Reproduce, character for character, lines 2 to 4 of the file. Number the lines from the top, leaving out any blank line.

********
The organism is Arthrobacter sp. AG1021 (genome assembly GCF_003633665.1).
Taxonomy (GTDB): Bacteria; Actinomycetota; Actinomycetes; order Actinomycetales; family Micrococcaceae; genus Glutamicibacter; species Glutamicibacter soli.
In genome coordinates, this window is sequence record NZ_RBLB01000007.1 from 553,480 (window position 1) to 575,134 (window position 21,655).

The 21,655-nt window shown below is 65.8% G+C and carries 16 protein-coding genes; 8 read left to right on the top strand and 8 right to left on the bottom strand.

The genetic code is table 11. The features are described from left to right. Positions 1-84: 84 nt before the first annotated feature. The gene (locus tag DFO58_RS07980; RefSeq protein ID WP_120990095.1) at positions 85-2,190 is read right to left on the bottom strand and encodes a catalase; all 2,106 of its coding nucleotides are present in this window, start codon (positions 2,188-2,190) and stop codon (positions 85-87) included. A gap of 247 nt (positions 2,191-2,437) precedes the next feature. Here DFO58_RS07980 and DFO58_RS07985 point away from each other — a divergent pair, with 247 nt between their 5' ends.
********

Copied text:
Taxonomy (GTDB): Bacteria; Actinomycetota; Actinomycetes; order Actinomycetales; family Micrococcaceae; genus Glutamicibacter; species Glutamicibacter soli.
In genome coordinates, this window is sequence record NZ_RBLB01000007.1 from 553,480 (window position 1) to 575,134 (window position 21,655).

The 21,655-nt window shown below is 65.8% G+C and carries 16 protein-coding genes; 8 read left to right on the top strand and 8 right to left on the bottom strand.